तिमुर

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थन झासँ: navigation, मालादिसँ
Tarmashirin Khan Barlas
अमिर
A Timurid era illustration of Emir Timur
शासन 1370–1405
गद्दीरोहण 1370, Balkh
पदवी Timur Lung (Timur the Lame),Beg, Khan, Mirza, Gurkani
बुगु तिथि (1336-04-09)9 अप्रिल सन् 1336
बुगु थाय् Kesh, Chagatai Khanate (Now in Uzbekistan)
मदूगु तिथि 18 फेब्रुवरी 1405(1405-02-18) (आयु 68)
मदूगु थाय् Otrar, Syr Darya (Now in Kazakhstan)
समाधि Gur-e Amir, Samarkand
पूर्वाधिकारी अमिर हुसैन
उत्तराधिकारी खलिल सुल्तान
घराना तिमुरिद
अबु मुहम्मद ताराघाइ
मा तेकिना मोहबेगिम
धर्म मुस्मां

तिमुर, तर्मशिरिन खान, अमिर तिमुर (पारसी: تیمورTimūr, Chagatai: Temür "iron"; अप्रिल ९, सन् १३३६फेब्रुवरी १८, सन् १४०५), ऐतिहासिर रुपं तमेरलेनया नामं नांजाम्ह[१] (पारसी: تيمور لنگ‎, Timūr-i Lang भासय्, Aksak Timur "तिमुर लंगदा " तर्किश भासय्), छम्ह तर्किक शासक ख।[२][३][४] वय्‌कलं पश्चिम एसिया, दक्षिण एसिया व मध्य एसिया थःगु अधीनय् लाका तिमुरिद वंश पलिस्था यानादिल। वय्‌कः उलुघ बेगया अजा ख। उलुघ बेगं मध्य एसिया सन् १४११ निसें सन् १४४९ तक्क राज यानादिल। [५][६][७] नापं, वय्‌कः भारतया मुघल वंश पलिस्था यानादिम्ह बाबुरया तापाबाज्या ख। [८][९][१०][११][१२]

तिमुर छम्ह मंगोल ख। वय्‌कःया लक्ष्य गेंगिश खाननं पलिस्था यानादिगु मंगोल साम्राज्ययात पुनर्स्थापना यायेगु ख। [१३] न्हापायापिं मंगोल जुजु स्वया तिमुर थःगु धर्मं याना पाः, तिमुर मुस्मां धर्म हनिम्ह मनु ख व थःगु खलः व वय्‌कलं थःगु जीवनकालय् थःगु मंगोल भारदारतयेत मुस्मां धर्मय् हिलाछ्वल।[१४] वय्‌कःया सेना बहुजातीय सेना ख। थःगु जीवनय् वय्‌कः मुस्मां हलिमया दकलय् शक्तिशालि शासक जुयादिल, वय्‌कलं मिस्रसिरियाया मम्लुकतेत, उदयीमान उस्मान साम्राज्य व पतन जुयाच्वंगु दिल्लीया सल्तनतयात थःगु जीवनकालय् बुकादिल। तिमुरं ख्रिस्ति नाइत्स हस्पितलरतेत स्मिर्नाय् बुकादिल व थःयात गाजीया रुपय् क्यनादिल।[१५] थःगु शासनया अन्तय् तिमुरं मंगोलतयेगु ल्यंगु चागाताइ खानेत, इल्खानेत, गोल्देन होर्दतेत थःगु अधीनय् लाकल धाःसा युवान साम्राज्ययात नं पुनर्स्थापना यायेगु कुतः यानादिल।

लिधंसा[सम्पादन]

  1. English pronunciation: /ˈtæmərleɪn/
  2. "Timur (Turkic conqueror)." Encyclopædia Britannica. Ultimate Reference Suite. Chicago: Encyclopædia Britannica, 2011, Online Edition.
  3. Josef W. Meri, Medieval Islamic Civilization, Routledge, 2005, p.812 Online Edition
  4. Massoume Price, Iran's Diverse Peoples: A Reference Sourcebook, ABC-CLIO, 2005, p. 56, quoted Belonging to a minor military family, and of Turkish origin, Timur was born in Transoxiana (present-day Uzbekistan) in the fourteenth century. He rose to prominence in the service of the local Mongol ruler, claimed to be descended from Chingiz-Khan, and defeated all competitors. Online Edition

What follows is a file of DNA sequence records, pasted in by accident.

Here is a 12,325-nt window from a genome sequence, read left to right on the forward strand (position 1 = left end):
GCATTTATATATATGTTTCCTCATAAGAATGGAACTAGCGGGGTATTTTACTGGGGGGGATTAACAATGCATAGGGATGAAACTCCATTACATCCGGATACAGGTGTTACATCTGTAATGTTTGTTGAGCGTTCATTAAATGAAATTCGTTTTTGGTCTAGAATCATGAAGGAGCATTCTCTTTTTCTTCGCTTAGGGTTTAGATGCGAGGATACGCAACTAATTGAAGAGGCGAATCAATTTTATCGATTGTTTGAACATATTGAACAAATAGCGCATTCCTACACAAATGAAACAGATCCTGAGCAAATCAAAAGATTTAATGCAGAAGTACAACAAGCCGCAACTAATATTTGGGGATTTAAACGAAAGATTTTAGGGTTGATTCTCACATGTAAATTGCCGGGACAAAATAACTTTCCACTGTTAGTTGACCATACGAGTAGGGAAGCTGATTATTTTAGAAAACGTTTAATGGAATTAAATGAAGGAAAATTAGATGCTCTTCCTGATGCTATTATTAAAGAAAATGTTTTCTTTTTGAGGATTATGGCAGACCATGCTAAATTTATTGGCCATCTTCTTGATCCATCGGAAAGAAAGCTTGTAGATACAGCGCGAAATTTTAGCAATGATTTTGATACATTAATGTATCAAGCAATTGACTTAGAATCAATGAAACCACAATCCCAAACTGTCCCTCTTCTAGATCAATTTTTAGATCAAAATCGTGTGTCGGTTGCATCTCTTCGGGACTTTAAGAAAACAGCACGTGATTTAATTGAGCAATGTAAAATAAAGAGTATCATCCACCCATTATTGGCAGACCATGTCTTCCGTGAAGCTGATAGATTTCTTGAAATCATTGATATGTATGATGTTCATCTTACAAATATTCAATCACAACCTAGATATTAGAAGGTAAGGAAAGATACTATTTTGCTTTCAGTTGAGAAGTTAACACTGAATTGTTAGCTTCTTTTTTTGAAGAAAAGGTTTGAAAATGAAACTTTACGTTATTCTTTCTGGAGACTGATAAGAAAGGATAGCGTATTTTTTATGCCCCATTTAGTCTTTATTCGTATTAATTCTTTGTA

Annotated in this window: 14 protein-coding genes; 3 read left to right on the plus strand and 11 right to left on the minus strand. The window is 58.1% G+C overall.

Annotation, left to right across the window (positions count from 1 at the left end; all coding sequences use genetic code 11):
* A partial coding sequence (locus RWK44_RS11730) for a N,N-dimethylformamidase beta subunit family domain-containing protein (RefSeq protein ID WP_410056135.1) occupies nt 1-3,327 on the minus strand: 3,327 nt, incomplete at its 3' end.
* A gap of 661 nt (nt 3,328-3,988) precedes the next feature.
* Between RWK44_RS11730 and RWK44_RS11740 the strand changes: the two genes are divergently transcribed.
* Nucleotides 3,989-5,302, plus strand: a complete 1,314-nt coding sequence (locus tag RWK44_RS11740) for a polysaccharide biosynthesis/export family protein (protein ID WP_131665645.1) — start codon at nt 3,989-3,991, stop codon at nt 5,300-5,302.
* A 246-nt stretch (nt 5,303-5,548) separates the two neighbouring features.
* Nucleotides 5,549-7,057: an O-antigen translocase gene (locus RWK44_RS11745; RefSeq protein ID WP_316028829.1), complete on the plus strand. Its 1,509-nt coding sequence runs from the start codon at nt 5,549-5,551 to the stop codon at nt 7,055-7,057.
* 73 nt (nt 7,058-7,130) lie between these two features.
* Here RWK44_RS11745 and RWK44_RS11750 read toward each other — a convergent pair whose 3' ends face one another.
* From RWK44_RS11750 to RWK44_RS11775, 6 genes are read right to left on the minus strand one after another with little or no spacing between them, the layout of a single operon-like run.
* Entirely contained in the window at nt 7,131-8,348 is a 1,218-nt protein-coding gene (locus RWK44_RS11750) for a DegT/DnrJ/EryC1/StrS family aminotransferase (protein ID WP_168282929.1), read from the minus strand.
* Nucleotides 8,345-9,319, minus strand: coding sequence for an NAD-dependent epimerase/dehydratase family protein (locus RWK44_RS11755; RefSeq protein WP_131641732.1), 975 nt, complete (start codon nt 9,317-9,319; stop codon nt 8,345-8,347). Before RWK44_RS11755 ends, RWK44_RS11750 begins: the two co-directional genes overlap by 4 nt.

5. History of mathematics. By David Eugene Smith
  6. Science in Islamic civilisation: proceedings of the international symposia: "Science institutions in Islamic civilisation", & "Science and technology in the Turkish and Islamic world"[१]
  7. The global built environment as a representation of realities: By author:A.J.J. Mekking [२]
  8. "Timur", Encyclopædia Britannica, Online Academic Edition, 2007.
  9. "Central Asia, history of Timur", in Encyclopædia Britannica, Online Edition, 2007., Quotation: "... Timur first united under his leadership the Turko-Mongol tribes located in the basins of the two rivers...."
  10. History of Central Asia, Encyclopædia Britannica Online. 13 December 2008.
  11. B.F. Manz, "Tīmūr Lang", in Encyclopaedia of Islam.
  12. "Timur[dead link]" The Columbia Encyclopedia, Sixth Edition, 2001–05. Quotation: Tamerlane, c.1336–1405, b. Kesh, near Samarkand. He is also called Timur Leng (Timur the lame). He was the son of a tribal leader, and a maternal descendant of Genghis Khan. He was from a Mongol tribe, Barlos. There were mongol tribes used to live in the area where his father was a leader. Timur spent his early military career in subduing his rivals in what is now Turkistan; by 1369 he firmly controlled the entire area from his capital at Samarkand.
  13. Beatrice Forbes Manz, Temür and the Problem of a Conqueror's Legacy, Journal of the Royal Asiatic Society, Third Series, Vol. 8, No. 1 (Apr., 1998), 25; "In his formal correspondance Temur continued throughout his life as the restorer of Chinggisid rights. He even justified his Iranian, Mamluk and Ottoman campaigns as a reimposition of legitimate Mongol control over lands taken by usurpers...".
  14. Michal Biran, The Chaghadaids and Islam: The Conversion of Tarmashirin Khan (1331–34) , Journal of American Oriental Society, Vol. 122, No. 4 (Oct. – Dec., 2002), 751; "Temur, a non-Chinggisid, tried to build a double legitimacy based on his role as both guardian and restorer of the Mongol Empire.".
  15. Marozzi, Justin (2004). Tamerlane: sword of Islam, conqueror of the world. Great Britain: HarperCollinsPublisher, 91.

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